Review: The Glittering Court by Richelle Mead

The Glittering Court
(The Glittering Court #1)
by Richelle Mead
Publisher: Razorbill
Publication date: April 5, 2016
Genre: Young Adult Fantasy

Big and sweeping, spanning from the refined palaces of Osfrid to the gold dust and untamed forests of Adoria, The Glittering Court tells the story of Adelaide, an Osfridian countess who poses as her servant to escape an arranged marriage and start a new life in Adoria, the New World. But to do that, she must join the Glittering Court.

Both a school and a business venture, the Glittering Court is designed to transform impoverished girls into upper-class ladies who appear destined for powerful and wealthy marriages in the New World. Adelaide naturally excels in her training, and even makes a few friends: the fiery former laundress Tamsin and the beautiful Sirminican refugee Mira. She manages to keep her true identity hidden from all but one: the intriguing Cedric Thorn, son of the wealthy proprietor of the Glittering Court.

When Adelaide discovers that Cedric is hiding a dangerous secret of his own, together they hatch a scheme to make the best of Adelaide’s deception. Complications soon arise—first as they cross the treacherous seas from Osfrid to Adoria, and then when Adelaide catches the attention of a powerful governor.

But no complication will prove quite as daunting as the potent attraction simmering between Adelaide and Cedric. An attraction that, if acted on, would scandalize the Glittering Court and make them both outcasts in wild, vastly uncharted lands…




The Glittering Court is a very interesting tale. Girl who have no social standing, who want to make a life for themselves instead of being someone’s servant, are selected to attend the Glittering Court. This court is actually a school where the girls learn to be ladies. They learn how to host events, and ultimately learn how to speak and behave like a lady of high standing. Then, when their training is complete, they are sold to the highest bidder to become that person’s wife. For some reason, Elizabeth (a countess) doesn’t want to marry the man she’s betrothed to. So, she takes her servant’s spot in the Glittering Court in order to make her own future… by getting married off to the highest bidder. Doesn’t make much sense to me, but whatever.

I will say the first half of this story was pretty good. There’s a lot of mystery behind the Glittering Court. These girls are being groomed to be a lady and they have no clue what their future holds. In fact, their future depends on how well they do in the academy. If they don’t rank well, then they will have a harder time finding a suitor interested in them. Which, as you come to find out are sometimes old perverted men. While the first half was good, the author lost me for the second half. Elizabeth, now known as Adelaide, falls in love with the guy who brought her to the academy. These two had zero chemistry, and if I’m being completely honest, Cedric was pretty forgettable. Case in point, I had to look up his name because I couldn’t for the life of me remember it. So, the fact that the second half of this book revolves heavily on their romance, I just found myself bored and not caring.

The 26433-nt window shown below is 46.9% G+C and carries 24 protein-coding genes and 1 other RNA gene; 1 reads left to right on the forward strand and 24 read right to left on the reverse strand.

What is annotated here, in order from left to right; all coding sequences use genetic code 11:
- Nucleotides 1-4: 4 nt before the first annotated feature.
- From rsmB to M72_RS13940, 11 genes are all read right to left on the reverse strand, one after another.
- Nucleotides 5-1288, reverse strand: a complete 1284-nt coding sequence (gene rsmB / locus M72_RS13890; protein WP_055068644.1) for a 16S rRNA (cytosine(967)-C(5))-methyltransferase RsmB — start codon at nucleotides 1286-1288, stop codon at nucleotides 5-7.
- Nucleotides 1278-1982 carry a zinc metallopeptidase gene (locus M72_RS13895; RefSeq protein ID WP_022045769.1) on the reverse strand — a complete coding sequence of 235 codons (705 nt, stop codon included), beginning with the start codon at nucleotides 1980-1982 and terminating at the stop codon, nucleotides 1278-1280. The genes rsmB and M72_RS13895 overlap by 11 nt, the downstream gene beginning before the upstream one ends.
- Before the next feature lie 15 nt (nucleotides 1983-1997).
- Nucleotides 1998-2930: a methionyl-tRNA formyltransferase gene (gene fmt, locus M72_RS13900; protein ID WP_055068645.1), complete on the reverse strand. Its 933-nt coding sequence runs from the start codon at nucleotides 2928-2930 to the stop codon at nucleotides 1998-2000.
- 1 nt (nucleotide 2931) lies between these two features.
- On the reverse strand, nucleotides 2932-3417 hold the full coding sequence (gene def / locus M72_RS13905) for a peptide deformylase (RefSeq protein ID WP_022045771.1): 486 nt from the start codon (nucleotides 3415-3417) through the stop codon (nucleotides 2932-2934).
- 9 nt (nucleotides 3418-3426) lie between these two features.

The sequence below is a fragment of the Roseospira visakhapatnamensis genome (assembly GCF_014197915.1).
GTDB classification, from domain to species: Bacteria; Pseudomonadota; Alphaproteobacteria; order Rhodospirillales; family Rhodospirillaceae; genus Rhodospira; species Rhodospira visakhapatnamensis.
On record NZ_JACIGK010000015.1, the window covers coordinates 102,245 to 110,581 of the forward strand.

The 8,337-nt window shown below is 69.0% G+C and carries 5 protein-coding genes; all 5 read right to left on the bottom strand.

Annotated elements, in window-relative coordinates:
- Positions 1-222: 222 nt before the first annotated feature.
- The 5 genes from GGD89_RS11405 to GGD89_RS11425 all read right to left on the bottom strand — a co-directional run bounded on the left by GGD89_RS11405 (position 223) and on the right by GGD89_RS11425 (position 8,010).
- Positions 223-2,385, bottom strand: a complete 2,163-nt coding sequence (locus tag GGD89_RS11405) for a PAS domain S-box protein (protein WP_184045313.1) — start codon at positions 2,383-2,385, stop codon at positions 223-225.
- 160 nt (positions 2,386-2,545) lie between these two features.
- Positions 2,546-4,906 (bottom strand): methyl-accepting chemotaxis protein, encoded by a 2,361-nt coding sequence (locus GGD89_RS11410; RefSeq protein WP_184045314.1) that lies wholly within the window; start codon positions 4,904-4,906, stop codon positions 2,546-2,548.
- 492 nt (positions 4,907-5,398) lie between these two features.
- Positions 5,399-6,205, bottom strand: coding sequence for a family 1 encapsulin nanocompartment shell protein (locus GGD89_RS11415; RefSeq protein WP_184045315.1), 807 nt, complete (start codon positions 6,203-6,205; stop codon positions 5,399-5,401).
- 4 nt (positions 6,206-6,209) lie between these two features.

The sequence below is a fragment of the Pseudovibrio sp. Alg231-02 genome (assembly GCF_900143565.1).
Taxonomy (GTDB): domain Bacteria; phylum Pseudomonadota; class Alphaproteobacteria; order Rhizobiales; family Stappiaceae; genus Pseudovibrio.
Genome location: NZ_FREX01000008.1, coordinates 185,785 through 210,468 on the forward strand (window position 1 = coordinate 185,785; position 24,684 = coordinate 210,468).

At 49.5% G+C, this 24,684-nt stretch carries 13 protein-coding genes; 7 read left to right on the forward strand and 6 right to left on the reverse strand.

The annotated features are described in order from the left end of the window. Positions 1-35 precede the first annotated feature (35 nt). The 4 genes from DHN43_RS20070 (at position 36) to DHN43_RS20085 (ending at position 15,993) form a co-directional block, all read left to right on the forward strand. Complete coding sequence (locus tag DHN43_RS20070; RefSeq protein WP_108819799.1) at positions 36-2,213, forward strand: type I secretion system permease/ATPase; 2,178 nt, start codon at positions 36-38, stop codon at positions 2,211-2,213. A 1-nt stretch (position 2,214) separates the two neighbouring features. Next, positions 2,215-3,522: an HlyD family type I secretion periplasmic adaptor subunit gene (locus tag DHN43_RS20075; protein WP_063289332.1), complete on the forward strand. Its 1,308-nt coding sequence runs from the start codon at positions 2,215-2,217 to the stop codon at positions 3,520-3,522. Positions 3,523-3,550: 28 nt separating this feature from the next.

Another thing that didn’t jive with me was that Adelaide’s two roommates have secrets and mystery to them. One goes missing and instead of learning about what happens, you’re told you’ll find out later. The other is always popping off to do something, and again, you’re told you’ll find out later. It’s as if the author was writing this book while also writing the other two books. I just felt like it was a ploy to get me to read the other books in the series instead of just giving me a good story to read. I get that the next two books follow the same timeline, but I just felt like it was a gimmick.

I love Richelle Mead’s work. I’m a huge fan of hers, however this book just fell flat for me. I wanted to love this book so much, but in the end it just wasn’t meant to be.



2 Thoughts on “Review: The Glittering Court by Richelle Mead

  1. I enjoyed this more than you, and when I think of all three books, I thought Mead did a good job having the storylines run concurrently while not be repetitive.

  2. Sorry to hear you didn’t like this one.

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